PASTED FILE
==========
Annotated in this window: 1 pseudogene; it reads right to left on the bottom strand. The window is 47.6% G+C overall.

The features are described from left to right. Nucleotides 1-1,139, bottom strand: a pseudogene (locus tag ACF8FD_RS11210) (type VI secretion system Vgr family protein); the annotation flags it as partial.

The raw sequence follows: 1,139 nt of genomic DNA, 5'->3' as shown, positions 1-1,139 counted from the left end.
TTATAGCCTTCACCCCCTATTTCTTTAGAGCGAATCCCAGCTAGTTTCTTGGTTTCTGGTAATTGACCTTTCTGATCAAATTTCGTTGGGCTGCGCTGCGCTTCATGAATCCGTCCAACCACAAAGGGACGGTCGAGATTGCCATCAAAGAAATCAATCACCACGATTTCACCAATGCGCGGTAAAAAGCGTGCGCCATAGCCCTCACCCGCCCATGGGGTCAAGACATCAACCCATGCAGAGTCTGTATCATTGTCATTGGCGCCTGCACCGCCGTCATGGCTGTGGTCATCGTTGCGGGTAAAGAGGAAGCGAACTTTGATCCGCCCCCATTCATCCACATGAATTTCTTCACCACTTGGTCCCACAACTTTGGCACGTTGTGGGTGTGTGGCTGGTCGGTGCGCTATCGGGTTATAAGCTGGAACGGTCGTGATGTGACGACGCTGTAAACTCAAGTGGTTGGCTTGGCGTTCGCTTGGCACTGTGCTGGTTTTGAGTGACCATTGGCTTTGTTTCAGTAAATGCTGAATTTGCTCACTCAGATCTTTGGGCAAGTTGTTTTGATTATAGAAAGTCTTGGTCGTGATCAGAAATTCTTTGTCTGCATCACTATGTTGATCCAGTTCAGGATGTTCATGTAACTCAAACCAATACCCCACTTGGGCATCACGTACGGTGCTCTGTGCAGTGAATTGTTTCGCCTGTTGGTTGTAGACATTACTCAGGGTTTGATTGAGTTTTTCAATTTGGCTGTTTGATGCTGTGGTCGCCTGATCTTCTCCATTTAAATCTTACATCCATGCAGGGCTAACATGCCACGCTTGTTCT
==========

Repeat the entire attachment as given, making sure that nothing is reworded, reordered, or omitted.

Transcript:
Annotated in this window: 1 pseudogene; it reads right to left on the bottom strand. The window is 47.6% G+C overall.

The features are described from left to right. Nucleotides 1-1,139, bottom strand: a pseudogene (locus tag ACF8FD_RS11210) (type VI secretion system Vgr family protein); the annotation flags it as partial.

The raw sequence follows: 1,139 nt of genomic DNA, 5'->3' as shown, positions 1-1,139 counted from the left end.
TTATAGCCTTCACCCCCTATTTCTTTAGAGCGAATCCCAGCTAGTTTCTTGGTTTCTGGTAATTGACCTTTCTGATCAAATTTCGTTGGGCTGCGCTGCGCTTCATGAATCCGTCCAACCACAAAGGGACGGTCGAGATTGCCATCAAAGAAATCAATCACCACGATTTCACCAATGCGCGGTAAAAAGCGTGCGCCATAGCCCTCACCCGCCCATGGGGTCAAGACATCAACCCATGCAGAGTCTGTATCATTGTCATTGGCGCCTGCACCGCCGTCATGGCTGTGGTCATCGTTGCGGGTAAAGAGGAAGCGAACTTTGATCCGCCCCCATTCATCCACATGAATTTCTTCACCACTTGGTCCCACAACTTTGGCACGTTGTGGGTGTGTGGCTGGTCGGTGCGCTATCGGGTTATAAGCTGGAACGGTCGTGATGTGACGACGCTGTAAACTCAAGTGGTTGGCTTGGCGTTCGCTTGGCACTGTGCTGGTTTTGAGTGACCATTGGCTTTGTTTCAGTAAATGCTGAATTTGCTCACTCAGATCTTTGGGCAAGTTGTTTTGATTATAGAAAGTCTTGGTCGTGATCAGAAATTCTTTGTCTGCATCACTATGTTGATCCAGTTCAGGATGTTCATGTAACTCAAACCAATACCCCACTTGGGCATCACGTACGGTGCTCTGTGCAGTGAATTGTTTCGCCTGTTGGTTGTAGACATTACTCAGGGTTTGATTGAGTTTTTCAATTTGGCTGTTTGATGCTGTGGTCGCCTGATCTTCTCCATTTAAATCTTACATCCATGCAGGGCTAACATGCCACGCTTGTTCT